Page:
The National  Memo Logo

Smart. Sharp. Funny. Fearless.

Monday, December 09, 2019 {{ new Date().getDay() }}

Karl Rove

When the one-year anniversary of the January 6, 2021 assault on the U.S. Capitol Building was approaching, many Republicans were downplaying the insurrectionist violence that occurred — and Fox News’ Tucker Carlson has even defended the rioters. But veteran GOP strategist Karl Rove forcefully condemned the attack in a Wall Street Journal op-ed published the day before the anniversary. And Election Law Blog’s Ned Foley is applauding Rove’s willingness to ask Republicans how they would have responded if the rioters had been Democrats rather than supporters of former President Donald Trump.

“Karl Rove’s column yesterday is noteworthy for its strong condemnation of his fellow Republicans who refuse to condemn the attempt at election subversion perpetrated last January 6,” Foley observes his Election Law Blog post. “It is especially valuable for its invocation of a device that is essential when any of us, given our own partisan feelings and affiliations, strive to determine what fair electoral competition requires from an impartial perspective: what if the shoe were on the other foot, so to speak, and roles were reversed?”

Some far-right conspiracy theorists have been claiming that the militant leftist movement Antifa was behind the January 6, 2021 insurrection — something there is absolutely zero evidence of. It was a MAGA crowd, not leftists, who attacked the U.S. Capitol Building in the hope of preventing Congress from certifying now-President Joe Biden’s Electoral College victory over Trump.

Rove didn’t sugarcoat the truth in his Journal op-ed, and he had enough intellectual honesty to say that Republicans wouldn’t be giving Democrats a pass if they had attacked the Capitol.

“On this anniversary, here’s a simple thought experiment: What if the other side had done it?” Rove wrote. “What if, in early January 2017, Democrats similarly attired and armed had stormed the Capitol and attempted to keep Congress from receiving the Electoral College results for the 2016 presidential election? What if Democrats claimed that Donald Trump’s razor-thin victories in Michigan, Pennsylvania and Wisconsin resulted from extensive voter fraud and should be rejected, despite having failed to establish in a single court that extensive fraud had actually occurred?”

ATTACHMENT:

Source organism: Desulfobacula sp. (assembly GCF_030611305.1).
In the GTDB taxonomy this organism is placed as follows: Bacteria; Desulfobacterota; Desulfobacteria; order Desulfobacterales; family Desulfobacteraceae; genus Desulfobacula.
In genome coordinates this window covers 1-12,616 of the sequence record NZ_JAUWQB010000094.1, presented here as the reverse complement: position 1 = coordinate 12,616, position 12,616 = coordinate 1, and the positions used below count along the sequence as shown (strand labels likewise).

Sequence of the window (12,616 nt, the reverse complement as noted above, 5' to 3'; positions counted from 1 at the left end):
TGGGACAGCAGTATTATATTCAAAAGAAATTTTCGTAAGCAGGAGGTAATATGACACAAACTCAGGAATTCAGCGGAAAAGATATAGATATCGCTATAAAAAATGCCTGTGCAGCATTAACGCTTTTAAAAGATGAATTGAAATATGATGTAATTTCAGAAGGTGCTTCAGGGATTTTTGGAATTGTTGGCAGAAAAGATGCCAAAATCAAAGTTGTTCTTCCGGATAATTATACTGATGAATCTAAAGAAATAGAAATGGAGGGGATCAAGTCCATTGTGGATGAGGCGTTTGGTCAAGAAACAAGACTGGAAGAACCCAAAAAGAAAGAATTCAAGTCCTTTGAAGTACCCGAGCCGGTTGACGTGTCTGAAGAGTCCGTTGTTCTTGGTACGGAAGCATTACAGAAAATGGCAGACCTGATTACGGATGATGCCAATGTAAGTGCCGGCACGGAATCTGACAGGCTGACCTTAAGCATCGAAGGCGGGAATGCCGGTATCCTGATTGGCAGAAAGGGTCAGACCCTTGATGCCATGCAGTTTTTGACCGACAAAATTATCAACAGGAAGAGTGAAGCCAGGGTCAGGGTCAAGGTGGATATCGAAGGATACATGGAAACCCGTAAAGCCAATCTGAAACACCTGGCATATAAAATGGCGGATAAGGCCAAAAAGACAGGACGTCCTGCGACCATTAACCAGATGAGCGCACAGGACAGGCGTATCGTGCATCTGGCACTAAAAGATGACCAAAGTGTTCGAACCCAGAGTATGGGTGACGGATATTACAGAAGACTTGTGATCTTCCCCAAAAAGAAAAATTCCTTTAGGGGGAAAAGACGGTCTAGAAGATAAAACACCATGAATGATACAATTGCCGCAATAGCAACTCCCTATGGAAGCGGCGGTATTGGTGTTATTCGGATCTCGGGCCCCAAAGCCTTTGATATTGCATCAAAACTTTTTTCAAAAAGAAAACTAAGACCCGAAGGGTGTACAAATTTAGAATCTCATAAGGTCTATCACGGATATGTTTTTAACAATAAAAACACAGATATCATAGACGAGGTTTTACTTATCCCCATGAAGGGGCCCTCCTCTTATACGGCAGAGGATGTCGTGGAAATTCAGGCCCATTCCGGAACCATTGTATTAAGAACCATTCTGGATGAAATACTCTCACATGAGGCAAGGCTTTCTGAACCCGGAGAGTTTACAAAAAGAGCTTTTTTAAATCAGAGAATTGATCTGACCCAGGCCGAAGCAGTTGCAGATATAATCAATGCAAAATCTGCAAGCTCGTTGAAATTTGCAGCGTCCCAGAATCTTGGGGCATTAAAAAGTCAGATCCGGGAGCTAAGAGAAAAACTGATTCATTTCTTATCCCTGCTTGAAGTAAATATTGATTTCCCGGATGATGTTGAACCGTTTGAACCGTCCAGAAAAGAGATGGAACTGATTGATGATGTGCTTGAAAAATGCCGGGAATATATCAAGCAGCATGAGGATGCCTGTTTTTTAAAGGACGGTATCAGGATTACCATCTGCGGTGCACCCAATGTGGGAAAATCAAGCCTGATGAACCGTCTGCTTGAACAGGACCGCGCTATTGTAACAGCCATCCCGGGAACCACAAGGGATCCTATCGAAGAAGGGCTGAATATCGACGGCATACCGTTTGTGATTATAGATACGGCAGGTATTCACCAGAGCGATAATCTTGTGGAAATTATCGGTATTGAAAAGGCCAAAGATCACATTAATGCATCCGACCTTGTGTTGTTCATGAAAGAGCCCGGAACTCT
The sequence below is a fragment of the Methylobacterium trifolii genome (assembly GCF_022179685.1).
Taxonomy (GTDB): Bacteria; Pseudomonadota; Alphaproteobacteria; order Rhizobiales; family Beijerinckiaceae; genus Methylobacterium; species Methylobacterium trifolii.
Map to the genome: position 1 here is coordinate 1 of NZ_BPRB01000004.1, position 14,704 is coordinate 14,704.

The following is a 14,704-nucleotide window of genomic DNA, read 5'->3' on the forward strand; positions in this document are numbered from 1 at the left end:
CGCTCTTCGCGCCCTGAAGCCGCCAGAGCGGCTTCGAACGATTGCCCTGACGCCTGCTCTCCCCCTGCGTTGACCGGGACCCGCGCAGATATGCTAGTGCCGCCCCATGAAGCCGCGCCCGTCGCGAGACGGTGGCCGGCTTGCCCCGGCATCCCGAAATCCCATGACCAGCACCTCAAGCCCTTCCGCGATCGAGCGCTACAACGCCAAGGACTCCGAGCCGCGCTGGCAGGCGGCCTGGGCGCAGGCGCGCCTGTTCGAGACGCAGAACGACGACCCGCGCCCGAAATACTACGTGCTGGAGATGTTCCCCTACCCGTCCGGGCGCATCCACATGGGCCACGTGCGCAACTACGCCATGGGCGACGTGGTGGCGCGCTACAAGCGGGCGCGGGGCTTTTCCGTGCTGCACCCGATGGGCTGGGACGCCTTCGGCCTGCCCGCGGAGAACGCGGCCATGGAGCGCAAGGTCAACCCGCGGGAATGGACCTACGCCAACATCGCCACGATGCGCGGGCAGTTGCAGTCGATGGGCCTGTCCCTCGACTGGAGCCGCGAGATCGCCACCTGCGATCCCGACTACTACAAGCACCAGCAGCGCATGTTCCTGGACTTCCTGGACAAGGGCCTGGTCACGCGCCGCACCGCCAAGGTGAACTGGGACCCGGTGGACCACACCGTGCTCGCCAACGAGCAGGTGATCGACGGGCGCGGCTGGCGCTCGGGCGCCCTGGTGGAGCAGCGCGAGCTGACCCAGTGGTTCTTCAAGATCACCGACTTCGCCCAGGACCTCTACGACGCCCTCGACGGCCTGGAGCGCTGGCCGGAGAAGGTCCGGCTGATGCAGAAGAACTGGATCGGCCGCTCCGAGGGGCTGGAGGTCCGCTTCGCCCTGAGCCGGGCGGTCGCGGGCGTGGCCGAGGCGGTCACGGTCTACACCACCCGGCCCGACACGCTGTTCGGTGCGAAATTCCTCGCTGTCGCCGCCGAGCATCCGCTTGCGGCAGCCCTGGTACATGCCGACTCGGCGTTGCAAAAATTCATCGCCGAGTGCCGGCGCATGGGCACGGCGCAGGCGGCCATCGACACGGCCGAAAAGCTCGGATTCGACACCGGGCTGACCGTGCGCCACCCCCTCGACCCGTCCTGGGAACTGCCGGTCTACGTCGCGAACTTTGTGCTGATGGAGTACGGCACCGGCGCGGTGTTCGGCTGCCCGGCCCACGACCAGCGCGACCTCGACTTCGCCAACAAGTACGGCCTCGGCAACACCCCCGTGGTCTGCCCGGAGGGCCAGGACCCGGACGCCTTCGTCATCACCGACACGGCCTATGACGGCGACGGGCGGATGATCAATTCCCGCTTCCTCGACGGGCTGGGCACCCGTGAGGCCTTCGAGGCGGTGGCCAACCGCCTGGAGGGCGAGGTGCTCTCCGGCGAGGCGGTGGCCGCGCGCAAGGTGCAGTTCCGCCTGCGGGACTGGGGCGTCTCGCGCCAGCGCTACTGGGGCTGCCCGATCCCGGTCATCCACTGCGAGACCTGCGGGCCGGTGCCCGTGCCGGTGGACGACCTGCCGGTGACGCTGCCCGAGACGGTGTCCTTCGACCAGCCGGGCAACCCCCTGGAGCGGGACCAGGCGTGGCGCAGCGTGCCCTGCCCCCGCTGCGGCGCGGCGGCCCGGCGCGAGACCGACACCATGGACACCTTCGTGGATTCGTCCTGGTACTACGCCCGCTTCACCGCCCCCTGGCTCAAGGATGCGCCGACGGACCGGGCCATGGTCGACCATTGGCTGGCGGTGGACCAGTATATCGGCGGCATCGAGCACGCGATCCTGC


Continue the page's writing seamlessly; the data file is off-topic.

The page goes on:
Rove continued, “What if some of these Democrats breached the Capitol defenses and threatened violence against the Republican speaker, Paul Ryan, and Republican Senate Majority Leader Mitch McConnell? What if they insisted that in his role as Senate president, then-Vice President Joe Biden had sole authority to seat Hillary Clinton’s electors from any contested states and thereby hand her the presidency? If this happened, would some of my fellow Republicans have accepted it as merely a protest? Would they have called patriots those charged with violent acts against our country, its laws and Constitution? Would they have accepted such extralegal means to change the outcome of a presidential election? No, they would not. I’m certain of that.”

According to Rove, “If Democrats had done what some Trump supporters did on that violent January 6, Republicans would have criticized them mercilessly and been right to do so.”

“Kudos to Rove for saying this,” Foley emphasizes. “In the days, weeks, and months ahead, every incumbent Republican should be measured by whether they can meet Rove’s test.”

Reprinted with permission from Alternet

Related Articles Around the Web

Advertising

Start your day with National Memo Newsletter

Know first.

The opinions that matter. Delivered to your inbox every morning

Wandrea "Shaye" Moss

YouTube Screenshot

Just who deserves protection in America?

If you observe the folks this country chooses to protect and chooses to ignore, you may get an answer that doesn’t exactly line up with America’s ideals.

Keep reading... Show less
YouTube Screenshot

The First Amendment reflects a principled but shrewd attitude toward religion, which can be summarized: Government should keep its big fat nose out of matters of faith. The current Supreme Court, however, is not in full agreement with that proposition. It is in half agreement — and half is not enough.

This section of the Bill of Rights contains two commands. First, the government can't do anything "respecting an establishment of religion" — that is, sponsoring, subsidizing or providing special favors for religious institutions or individuals.

Keep reading... Show less
{{ post.roar_specific_data.api_data.analytics }}